“Is” and “are” are linking verbs for the present tense of “to be.” English uses “is” for singular nouns and “are” for plural nouns.
What is the difference between is and are?
There are several confusing verbs in the English Language, but none are more tricky than “to be,” which contains eight different verb forms. “Is” and “are” are simply two of these forms, but English speakers often struggle to use them correctly.
“Is” and “are” for the present tense
English speakers use “is,” “are,” and “am” for the present tense of “be,” which are linking verbs that connect sentence subjects with other adjectives, compliments, nouns, and verbs. But unlike other verbs, “be” never describes the action of a sentence. Instead, specific verb forms assist other activities within separate past, present, and future tenses:
- Am, are, is: present tense.
- Was, were: past tense.
- Be: future tense.
- Being: present participle.
- Been: past participle.
“Is” is singular, “are” is plural
The tricky part about “is” vs. “are” involves subject-verb agreements, where a singular subject noun agrees with a singular verb, and a plural subject noun agrees with a plural verb.
As a general rule of thumb, the word “is” is singular and “are” is plural. Therefore:
- “Is” references singular subjects in the present tense.
- “Are” references plural subjects in the present tense.
How is this so? The singularity and plurality of pronouns depend on whether the subject is a single person (i.e., I, you, she, he, it) or a group of people (we, they, them).
“She is singing.” (singular subject + singular verb + verb)
“We are singing.” (plural subject + plural verb + verb).
“Is” vs. “are” for the first-, second-, and third-person perspective
When the sentence subject involves a personal pronoun, the first-, second-, and third-person perspectives also affect how we use “is” and “are.” For instance,
- The first person perspective uses “I” and “we” to discuss ourselves or our experiences.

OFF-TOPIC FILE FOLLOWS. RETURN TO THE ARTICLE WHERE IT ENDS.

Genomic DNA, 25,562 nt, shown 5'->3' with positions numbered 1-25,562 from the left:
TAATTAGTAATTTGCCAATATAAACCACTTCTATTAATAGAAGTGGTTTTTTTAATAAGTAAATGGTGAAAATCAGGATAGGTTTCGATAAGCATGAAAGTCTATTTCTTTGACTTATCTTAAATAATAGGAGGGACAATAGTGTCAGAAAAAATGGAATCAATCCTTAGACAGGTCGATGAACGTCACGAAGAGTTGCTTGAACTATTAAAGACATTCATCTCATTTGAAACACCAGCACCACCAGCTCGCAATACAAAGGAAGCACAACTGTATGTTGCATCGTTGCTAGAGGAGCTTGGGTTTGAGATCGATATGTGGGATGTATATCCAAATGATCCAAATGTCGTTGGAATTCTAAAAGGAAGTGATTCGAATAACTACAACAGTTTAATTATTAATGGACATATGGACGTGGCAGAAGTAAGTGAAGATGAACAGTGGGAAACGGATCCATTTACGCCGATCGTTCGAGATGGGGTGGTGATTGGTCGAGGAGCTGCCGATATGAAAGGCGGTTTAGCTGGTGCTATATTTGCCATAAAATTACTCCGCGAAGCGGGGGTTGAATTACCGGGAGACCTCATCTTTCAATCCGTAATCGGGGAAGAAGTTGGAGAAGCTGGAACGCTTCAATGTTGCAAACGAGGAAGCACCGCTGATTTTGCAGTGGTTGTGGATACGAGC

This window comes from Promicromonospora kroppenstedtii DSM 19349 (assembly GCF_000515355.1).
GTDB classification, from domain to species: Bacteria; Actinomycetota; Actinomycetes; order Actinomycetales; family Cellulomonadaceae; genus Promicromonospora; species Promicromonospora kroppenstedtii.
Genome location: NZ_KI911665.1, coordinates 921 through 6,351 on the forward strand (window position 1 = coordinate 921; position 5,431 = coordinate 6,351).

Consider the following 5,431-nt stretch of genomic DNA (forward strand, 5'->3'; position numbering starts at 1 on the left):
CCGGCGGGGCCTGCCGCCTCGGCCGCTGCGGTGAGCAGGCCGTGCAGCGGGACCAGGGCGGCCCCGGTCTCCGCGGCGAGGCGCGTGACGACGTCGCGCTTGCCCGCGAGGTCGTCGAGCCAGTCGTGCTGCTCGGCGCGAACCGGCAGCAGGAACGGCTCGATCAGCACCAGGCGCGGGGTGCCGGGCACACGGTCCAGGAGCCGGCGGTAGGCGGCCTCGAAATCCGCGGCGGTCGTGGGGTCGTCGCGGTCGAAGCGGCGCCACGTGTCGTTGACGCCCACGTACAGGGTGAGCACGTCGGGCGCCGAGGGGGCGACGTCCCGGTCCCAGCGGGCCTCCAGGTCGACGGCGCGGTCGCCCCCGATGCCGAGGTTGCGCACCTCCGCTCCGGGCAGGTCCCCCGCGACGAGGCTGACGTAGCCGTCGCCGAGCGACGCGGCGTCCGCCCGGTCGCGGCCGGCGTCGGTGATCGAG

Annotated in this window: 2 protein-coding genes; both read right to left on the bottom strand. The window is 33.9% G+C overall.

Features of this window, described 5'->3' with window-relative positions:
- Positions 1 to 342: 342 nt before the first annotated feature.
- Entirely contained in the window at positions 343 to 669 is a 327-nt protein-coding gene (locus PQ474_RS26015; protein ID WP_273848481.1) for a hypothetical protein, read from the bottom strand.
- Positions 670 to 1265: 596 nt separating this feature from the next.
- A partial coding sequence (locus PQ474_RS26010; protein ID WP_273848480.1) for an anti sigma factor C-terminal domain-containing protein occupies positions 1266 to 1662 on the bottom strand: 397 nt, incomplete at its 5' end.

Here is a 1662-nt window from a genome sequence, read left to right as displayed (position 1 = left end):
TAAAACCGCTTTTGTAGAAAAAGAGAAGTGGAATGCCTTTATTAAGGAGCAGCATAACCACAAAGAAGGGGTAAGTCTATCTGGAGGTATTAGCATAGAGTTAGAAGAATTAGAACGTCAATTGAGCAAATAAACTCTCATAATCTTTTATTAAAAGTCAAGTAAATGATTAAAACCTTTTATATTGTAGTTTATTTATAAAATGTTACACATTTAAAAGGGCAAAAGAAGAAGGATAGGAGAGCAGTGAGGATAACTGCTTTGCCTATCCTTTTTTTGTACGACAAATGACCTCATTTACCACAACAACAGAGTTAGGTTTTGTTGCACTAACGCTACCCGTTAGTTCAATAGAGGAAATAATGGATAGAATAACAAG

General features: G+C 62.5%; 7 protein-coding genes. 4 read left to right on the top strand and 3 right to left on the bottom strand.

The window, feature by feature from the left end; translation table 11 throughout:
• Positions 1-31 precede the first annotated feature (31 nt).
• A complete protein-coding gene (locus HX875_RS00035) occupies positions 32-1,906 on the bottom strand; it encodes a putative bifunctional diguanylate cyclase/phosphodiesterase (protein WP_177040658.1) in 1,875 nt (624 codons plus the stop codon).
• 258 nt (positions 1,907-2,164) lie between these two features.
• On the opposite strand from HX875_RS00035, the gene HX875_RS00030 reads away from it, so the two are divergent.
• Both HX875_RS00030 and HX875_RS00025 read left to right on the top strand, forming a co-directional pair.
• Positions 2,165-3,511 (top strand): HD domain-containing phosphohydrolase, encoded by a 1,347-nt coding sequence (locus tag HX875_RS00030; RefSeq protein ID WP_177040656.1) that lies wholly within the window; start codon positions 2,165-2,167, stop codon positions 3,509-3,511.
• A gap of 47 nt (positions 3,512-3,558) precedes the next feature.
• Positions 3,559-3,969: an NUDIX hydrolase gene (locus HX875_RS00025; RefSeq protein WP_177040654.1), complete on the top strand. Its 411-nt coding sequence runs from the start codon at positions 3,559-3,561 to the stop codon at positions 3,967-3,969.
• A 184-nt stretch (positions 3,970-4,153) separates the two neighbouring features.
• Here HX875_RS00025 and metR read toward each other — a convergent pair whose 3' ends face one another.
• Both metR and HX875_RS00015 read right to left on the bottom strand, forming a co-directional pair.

- The second person perspective uses “you” to discuss “your” experiences.
- The third-person perspective uses he, she, it, and they to discuss experiences that belong to someone else.
Conclusion: are vs. is
Based on what we know about verb tense, pronouns, and perspective, we can summarize the major differences between “are” and “is” as such:
- “Is” agrees with pronouns she, he, and it for the third-person singular present tense.
- “Are” agrees with pronouns you, we, and they for the first, second, and third-person plural present tense.
Summary of “be” verb forms:
- Am: the first-person singular for the present tense.
- Are: second-person singular or plural for the present tense.
- Is: third-person singular for the present tense.
- Was: first- and third-person singular for the past tense.
- Were: second-person singular, plural, or subjunctive for the past tense.
- Be: subjunctive for the present tense.
- Being: the present participle of “be.”
- Been: the past participle of “be.”
Need more help?
If reviewing verb fundamentals feels overwhelming, don’t worry. The Word Counter Grammar Guide for “is” vs. “are” covers how to use the verbs for subject-verb agreements, pronouns, mass nouns, compound subjects, and more.
What does “to be” mean?
The words “is” and “are” are two of eight verb forms for the word “to be,” which means:
- To belong or be equal.
- To share an image or identity with something else.
- To exist, occur, or maintain.
- To arrive and depart.
What does is mean?
The word “is” is the third-person singular present tense of the verb “to be.” We use “is” to describe how a person, place, or thing exists, thinks, or behaves. For example,
“The teacher is charming.”
“She is reading a book.”
“This is an English class.”
“He is alive.”
“Is it nice outside?”
What does are mean?
The word “are” is another verb form of “to be,” which we use for the first, second, and third-person in the present tense. Like other forms of “be,” we use the verb “are” to describe how people or things exist, think, or behave.
“They are running.”
“We are smart.”
“You are learning.”
“The politicians are speaking.”
“Are the trees blooming?”
Abide, breathe, continue, do, endure, exist, flourish, happen, kick, last, lie, live, lead, occur, persist, prosper, rank, rule, sit, stand, subsist, survive, thrive, transpire.
Depart, die, disappear, evaporate, expire, perish, succumb, vanish, wane.
Grammar guide: How to use is vs. are in a sentence?
The most basic grammar rule for “is” vs. “are” involves subject-verb agreement:
- “Is” is a singular verb, so it takes singular subject nouns.
- “Are” is a plural verb, so it takes plural subject nouns.
Sentence examples: Subject noun + singular/plural verb
“My leg is swollen.” (singular)
“Her legs are sore.” (plural)
Is vs. are for personal pronouns
When it comes to personal pronouns, the verb “to be” is also dependent on perspective (first, second, third-person) and verb tense (past, present, future). And since “is” is the third-person singular present tense of the verb “to be,” we only use “is” with she/he/it pronouns (and sometimes “your”).
Meanwhile, we use “are” for the following tenses:
- First-person plural present tense: we.